What does this mean for you? There will be a lot of patios out there competing for business — especially as we all begin to emerge from our pandemic cocoons. Here are a few ways to help your patio stand out.
1. Create a New Seasonal Menu
Seasonal menus set the tone for your restaurant patio's personality.
On a hot sunny day, instead of your famous three-alarm chili, you’ll want to offer something lighter and cooler; perhaps highlighting local produce.
Serving food from local farms and suppliers is great for your regional economy as well as more sustainable, and recent studies have shown that consumers are willing to pay more for eco-friendly experiences.
You can also attract traffic to your outdoor dining area with tasty food and drink specials. What’s the best way to determine what to discount without affecting your bottom line? Just look back at POS reporting and view your sales from last season. You can see what appetizers or beverages were most popular, and if you have an integrated inventory system, you can see what items cost the least to make.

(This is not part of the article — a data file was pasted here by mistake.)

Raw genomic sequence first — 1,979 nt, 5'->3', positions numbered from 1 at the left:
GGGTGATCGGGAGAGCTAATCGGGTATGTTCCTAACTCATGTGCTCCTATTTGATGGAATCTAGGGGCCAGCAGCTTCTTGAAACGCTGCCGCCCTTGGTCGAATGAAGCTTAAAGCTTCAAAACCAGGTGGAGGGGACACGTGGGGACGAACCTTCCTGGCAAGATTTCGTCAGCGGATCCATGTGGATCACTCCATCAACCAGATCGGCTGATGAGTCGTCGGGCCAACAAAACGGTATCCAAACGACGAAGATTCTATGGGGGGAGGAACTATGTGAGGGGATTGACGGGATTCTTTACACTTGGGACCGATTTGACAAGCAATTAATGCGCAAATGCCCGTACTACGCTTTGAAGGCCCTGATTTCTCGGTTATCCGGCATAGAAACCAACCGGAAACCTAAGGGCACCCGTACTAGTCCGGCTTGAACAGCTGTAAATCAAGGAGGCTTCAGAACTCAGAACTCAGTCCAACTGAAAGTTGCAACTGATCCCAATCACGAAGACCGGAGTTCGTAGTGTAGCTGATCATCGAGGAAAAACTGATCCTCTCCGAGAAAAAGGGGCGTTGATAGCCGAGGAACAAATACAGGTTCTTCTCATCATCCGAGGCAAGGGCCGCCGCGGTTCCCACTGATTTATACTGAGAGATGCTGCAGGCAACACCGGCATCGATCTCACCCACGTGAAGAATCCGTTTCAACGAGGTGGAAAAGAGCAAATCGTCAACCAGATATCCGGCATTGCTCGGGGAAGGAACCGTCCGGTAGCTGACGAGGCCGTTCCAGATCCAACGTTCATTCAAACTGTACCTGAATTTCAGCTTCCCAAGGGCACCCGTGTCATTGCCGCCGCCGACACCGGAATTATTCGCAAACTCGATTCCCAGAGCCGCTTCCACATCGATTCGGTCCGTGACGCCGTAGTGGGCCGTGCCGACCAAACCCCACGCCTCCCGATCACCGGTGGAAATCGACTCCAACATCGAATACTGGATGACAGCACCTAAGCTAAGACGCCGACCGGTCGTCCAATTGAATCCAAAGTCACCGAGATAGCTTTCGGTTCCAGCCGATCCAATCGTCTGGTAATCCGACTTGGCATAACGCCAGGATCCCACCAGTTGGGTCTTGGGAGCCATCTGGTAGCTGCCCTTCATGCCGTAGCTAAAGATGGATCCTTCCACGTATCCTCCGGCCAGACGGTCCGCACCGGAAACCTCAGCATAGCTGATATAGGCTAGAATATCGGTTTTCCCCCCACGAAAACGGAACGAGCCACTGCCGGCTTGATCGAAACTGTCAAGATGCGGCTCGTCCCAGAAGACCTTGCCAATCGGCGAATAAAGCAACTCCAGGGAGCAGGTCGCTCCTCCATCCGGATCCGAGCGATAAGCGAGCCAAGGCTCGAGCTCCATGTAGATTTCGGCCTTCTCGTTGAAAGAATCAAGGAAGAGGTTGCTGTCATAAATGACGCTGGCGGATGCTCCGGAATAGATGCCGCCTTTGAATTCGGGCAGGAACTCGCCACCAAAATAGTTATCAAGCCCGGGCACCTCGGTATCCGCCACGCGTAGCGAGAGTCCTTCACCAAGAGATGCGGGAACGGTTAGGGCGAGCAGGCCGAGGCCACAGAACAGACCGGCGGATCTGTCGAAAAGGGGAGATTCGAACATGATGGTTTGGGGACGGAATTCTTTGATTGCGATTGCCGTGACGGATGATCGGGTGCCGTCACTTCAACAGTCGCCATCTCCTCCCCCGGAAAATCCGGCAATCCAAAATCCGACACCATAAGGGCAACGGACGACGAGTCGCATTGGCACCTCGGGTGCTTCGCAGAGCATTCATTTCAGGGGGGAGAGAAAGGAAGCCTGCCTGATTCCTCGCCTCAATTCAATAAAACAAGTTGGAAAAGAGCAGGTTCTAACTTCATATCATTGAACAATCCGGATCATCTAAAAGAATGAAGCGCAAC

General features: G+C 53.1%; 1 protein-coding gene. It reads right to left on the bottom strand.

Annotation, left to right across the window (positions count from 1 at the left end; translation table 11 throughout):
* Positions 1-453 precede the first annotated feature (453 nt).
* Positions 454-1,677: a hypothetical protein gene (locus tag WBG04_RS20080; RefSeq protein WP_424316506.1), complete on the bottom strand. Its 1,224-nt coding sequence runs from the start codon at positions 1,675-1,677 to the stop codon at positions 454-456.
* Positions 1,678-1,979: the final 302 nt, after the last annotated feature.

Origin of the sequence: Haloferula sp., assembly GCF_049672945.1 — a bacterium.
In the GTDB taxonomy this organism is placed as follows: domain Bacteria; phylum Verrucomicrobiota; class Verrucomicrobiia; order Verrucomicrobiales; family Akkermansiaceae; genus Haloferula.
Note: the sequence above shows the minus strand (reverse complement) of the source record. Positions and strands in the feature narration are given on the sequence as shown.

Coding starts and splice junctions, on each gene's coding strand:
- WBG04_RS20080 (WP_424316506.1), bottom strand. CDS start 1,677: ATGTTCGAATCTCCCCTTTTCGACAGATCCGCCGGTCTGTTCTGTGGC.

2. Staff Up But Keep the Balance
When you open up your restaurant patio, you also open up several more seats for guests — which means your restaurant needs to staff up.
There may be a big event like the Fourth of July coming up, and your restaurant schedule should reflect the influx of customers you’ll likely get. Often, seasonal restaurants hire college staff to help in the summer.
During the shift, it might seem easier to assign one server to the patio all night. But if everyone wants to sit outside, that puts that server at a disadvantage. By giving every server a table outside, it keeps the number of tables even amongst all of the servers.